1. No Laura, it is not the same!! Anything you use for your chickens (or other animals or yourself) needs to be Food Grade DE. I use it with my chickens and cats all the time ๐Ÿ™‚ Kim Royal

  2. I'm one who doesn't like DE. The DE I bought was a very fine dust that made me sneeze. Yes, chickens take dust baths but not all dust is created equal. Just like different types of dust particles are more apt to cause lung disease in humans, the same is probably true for other animals. I try to prevent mite infestations by keeping my coop very clean and dry and providing plenty of opportunity for dust bathing, and generally mites have not been much of a problem here. I think a lot of chickens have a light infestation, but as long as they dust bathe, it stays to a minimum and does not impact them much, if at all. Last August I had one hen who seemed to have mites around the vent (northern fowl mites, I think). I treated just that one hen with a few drops of Frontline for Cats on the back of the neck. The active ingredient is fipronil, which gets distributed through the glands of the skin but does not get absorbed into the blood stream. Therefore, there is theoretically no egg withdrawal period. But just in case, I intend to use this only around molting period, when birds are not laying much. Mites disappeared from the hen I treated with Frontline.

    1. Everyone is entitled to their own opinions but I stand by the fact that products made for other animals should not be used on poultry. As for your suggestion that a lot of chickens have a light infestation I disagree. And if one of your birds has mites, then you can bet they all do and should treat the situation as such. Prevent is key and yes, coops should be clean, dry and ventilated.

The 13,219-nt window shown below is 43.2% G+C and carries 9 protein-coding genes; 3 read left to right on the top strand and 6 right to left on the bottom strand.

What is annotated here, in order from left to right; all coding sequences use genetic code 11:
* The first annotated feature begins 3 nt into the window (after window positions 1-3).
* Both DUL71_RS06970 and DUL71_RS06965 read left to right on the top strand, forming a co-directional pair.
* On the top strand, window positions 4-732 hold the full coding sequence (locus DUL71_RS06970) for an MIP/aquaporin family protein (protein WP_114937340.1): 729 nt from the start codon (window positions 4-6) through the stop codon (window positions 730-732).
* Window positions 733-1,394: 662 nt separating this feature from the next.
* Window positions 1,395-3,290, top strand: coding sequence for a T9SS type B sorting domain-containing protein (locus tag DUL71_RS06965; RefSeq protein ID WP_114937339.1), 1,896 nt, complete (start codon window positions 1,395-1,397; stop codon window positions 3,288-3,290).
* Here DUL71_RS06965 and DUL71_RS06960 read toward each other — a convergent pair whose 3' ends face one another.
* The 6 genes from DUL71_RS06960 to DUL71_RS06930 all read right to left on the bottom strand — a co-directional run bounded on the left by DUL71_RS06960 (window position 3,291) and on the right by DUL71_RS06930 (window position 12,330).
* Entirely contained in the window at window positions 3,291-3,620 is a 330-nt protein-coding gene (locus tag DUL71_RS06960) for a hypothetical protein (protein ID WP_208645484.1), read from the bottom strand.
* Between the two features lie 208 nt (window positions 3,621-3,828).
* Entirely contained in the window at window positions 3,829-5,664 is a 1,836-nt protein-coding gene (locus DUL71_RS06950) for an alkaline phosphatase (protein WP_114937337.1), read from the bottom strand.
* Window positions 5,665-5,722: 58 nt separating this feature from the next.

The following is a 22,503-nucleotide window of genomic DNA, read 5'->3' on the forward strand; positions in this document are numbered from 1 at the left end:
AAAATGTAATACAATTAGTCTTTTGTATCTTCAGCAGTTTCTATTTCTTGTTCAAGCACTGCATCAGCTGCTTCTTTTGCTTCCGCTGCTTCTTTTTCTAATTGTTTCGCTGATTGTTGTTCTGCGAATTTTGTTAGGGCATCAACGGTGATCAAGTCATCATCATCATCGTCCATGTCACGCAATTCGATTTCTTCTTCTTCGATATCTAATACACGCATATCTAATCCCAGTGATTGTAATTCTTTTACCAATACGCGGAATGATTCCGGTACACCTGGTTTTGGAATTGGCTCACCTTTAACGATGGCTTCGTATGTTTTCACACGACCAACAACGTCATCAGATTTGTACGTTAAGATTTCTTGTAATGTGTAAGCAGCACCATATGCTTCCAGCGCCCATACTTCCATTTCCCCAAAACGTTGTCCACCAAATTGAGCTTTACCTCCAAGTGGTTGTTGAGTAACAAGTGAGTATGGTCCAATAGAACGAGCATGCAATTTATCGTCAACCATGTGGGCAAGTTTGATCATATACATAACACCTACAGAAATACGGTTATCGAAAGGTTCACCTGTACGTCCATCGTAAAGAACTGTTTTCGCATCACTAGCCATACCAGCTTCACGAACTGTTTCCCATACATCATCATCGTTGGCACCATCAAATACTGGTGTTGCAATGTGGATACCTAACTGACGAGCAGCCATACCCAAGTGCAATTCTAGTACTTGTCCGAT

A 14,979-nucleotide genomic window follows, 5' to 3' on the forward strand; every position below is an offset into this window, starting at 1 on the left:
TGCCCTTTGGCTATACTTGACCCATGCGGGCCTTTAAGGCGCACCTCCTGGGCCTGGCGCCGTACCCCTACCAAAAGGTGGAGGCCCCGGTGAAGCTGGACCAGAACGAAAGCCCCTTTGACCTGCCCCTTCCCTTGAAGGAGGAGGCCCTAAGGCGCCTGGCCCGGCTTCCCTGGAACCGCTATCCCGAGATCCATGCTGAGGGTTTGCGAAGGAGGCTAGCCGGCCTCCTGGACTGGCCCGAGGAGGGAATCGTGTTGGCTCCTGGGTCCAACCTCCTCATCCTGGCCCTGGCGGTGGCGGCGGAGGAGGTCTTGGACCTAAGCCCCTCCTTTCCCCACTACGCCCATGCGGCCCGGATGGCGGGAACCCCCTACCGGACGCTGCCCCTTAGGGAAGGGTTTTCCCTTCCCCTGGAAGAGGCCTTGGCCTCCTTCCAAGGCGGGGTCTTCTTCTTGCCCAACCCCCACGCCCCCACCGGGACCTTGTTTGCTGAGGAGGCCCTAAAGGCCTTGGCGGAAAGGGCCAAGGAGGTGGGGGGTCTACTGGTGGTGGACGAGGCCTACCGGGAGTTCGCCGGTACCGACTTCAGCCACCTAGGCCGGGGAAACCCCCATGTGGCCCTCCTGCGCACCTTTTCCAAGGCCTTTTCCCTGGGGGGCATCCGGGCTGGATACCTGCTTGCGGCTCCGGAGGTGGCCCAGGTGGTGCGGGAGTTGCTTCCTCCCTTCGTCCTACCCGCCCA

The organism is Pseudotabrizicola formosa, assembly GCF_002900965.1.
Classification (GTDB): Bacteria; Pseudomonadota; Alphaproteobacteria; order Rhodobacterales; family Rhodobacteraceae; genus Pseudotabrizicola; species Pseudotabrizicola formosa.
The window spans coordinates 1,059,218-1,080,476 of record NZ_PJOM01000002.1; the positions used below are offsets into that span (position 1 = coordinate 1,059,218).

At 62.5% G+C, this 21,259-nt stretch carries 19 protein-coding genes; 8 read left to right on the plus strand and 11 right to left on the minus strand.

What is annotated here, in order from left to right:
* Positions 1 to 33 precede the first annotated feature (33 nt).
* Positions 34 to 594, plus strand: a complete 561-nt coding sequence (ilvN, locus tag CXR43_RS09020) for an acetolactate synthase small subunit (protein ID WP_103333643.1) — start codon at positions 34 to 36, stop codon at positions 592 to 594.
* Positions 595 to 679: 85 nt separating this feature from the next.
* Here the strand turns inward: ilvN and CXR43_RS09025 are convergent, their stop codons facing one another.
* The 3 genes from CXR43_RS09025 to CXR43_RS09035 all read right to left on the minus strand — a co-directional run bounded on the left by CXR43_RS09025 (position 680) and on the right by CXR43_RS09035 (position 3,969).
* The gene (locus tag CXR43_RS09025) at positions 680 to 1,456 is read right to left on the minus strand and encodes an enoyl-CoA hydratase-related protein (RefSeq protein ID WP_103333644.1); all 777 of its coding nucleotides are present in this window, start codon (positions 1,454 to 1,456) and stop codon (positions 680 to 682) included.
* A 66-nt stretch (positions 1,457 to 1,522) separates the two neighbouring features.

2. There just isn't as much research done on non-human animal treatments, and many treatments used for them are off label. It's a fact. Over the years, our vet has offered unapproved treatments for our cats when effectiveness is suggested by only anecdote, with no actual research on that treatment on cats. I agree that if one bird has mites, so does the rest of the flock, but mites are not an all or nothing situation. Dust bathing helps keep the problem to a minimum. This is why birds evolved that behavior. No one treats wild birds and animals for parasites, and you can bet they are not parasite free. There are studies documenting internal and external parasites on many species. Wild birds keep external parasites under control in same way chickens do: by dust bathing. The occasional wild bird who develops a heavy infestation may succumb. That occasional bird in my flock gets treated. If more than one or two had signs of obvious infestation, or if I saw mites in nestboxes or on roost, I would treat entire flock.

  3. And what do you do if you've provided said dust bath of dirt, sand, wood ash and DE, plus put garlic in the water supply, scrubbed the coop with soap and bleach, left it empty for 6 months, sprayed it with vegetable or mineral oil (I don't remember which now.) and you still have mites?

    1. You consult a vet who has poultry experience. Your local extention service will also be able to provide you with further help. In some hard to treat cases, sadly, you may have to use a chemical. Not my first choice as you know, but if it is that bad…. consult your vet.

  4. Thank you for sharing at the Thursday Favorite Things blog hop. You help to make it so much fun.โ™ฅ

  5. Good to know. I have a bag in the garage and need to add it to the dust under the coop where they like to bathe. Thanks for sharing this with us at the HomeAcre Hop. We'd love to have you back again tomorrow. ๐Ÿ™‚